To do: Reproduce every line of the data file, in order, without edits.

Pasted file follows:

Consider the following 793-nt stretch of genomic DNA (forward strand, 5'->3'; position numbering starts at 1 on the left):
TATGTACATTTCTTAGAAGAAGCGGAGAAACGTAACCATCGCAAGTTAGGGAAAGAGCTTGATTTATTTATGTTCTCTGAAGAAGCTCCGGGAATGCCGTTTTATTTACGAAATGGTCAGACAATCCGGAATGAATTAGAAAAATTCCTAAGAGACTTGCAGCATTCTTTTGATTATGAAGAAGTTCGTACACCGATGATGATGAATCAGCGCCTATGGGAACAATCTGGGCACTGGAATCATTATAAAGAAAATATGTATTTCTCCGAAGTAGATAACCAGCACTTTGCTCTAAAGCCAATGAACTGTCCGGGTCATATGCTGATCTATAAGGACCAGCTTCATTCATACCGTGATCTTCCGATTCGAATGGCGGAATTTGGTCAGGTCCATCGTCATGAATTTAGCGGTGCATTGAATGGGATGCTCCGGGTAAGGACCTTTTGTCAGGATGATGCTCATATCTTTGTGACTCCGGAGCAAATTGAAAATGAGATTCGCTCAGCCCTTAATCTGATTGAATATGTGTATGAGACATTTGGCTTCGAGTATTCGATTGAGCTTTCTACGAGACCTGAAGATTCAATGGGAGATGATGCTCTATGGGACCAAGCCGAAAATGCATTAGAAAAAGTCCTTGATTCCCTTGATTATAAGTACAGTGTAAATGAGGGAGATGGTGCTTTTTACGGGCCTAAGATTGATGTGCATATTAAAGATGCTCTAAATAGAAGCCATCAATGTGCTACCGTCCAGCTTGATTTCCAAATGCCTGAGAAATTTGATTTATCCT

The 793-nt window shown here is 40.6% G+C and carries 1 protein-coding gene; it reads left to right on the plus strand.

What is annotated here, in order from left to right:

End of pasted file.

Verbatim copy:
Consider the following 793-nt stretch of genomic DNA (forward strand, 5'->3'; position numbering starts at 1 on the left):
TATGTACATTTCTTAGAAGAAGCGGAGAAACGTAACCATCGCAAGTTAGGGAAAGAGCTTGATTTATTTATGTTCTCTGAAGAAGCTCCGGGAATGCCGTTTTATTTACGAAATGGTCAGACAATCCGGAATGAATTAGAAAAATTCCTAAGAGACTTGCAGCATTCTTTTGATTATGAAGAAGTTCGTACACCGATGATGATGAATCAGCGCCTATGGGAACAATCTGGGCACTGGAATCATTATAAAGAAAATATGTATTTCTCCGAAGTAGATAACCAGCACTTTGCTCTAAAGCCAATGAACTGTCCGGGTCATATGCTGATCTATAAGGACCAGCTTCATTCATACCGTGATCTTCCGATTCGAATGGCGGAATTTGGTCAGGTCCATCGTCATGAATTTAGCGGTGCATTGAATGGGATGCTCCGGGTAAGGACCTTTTGTCAGGATGATGCTCATATCTTTGTGACTCCGGAGCAAATTGAAAATGAGATTCGCTCAGCCCTTAATCTGATTGAATATGTGTATGAGACATTTGGCTTCGAGTATTCGATTGAGCTTTCTACGAGACCTGAAGATTCAATGGGAGATGATGCTCTATGGGACCAAGCCGAAAATGCATTAGAAAAAGTCCTTGATTCCCTTGATTATAAGTACAGTGTAAATGAGGGAGATGGTGCTTTTTACGGGCCTAAGATTGATGTGCATATTAAAGATGCTCTAAATAGAAGCCATCAATGTGCTACCGTCCAGCTTGATTTCCAAATGCCTGAGAAATTTGATTTATCCT

The 793-nt window shown here is 40.6% G+C and carries 1 protein-coding gene; it reads left to right on the plus strand.

What is annotated here, in order from left to right: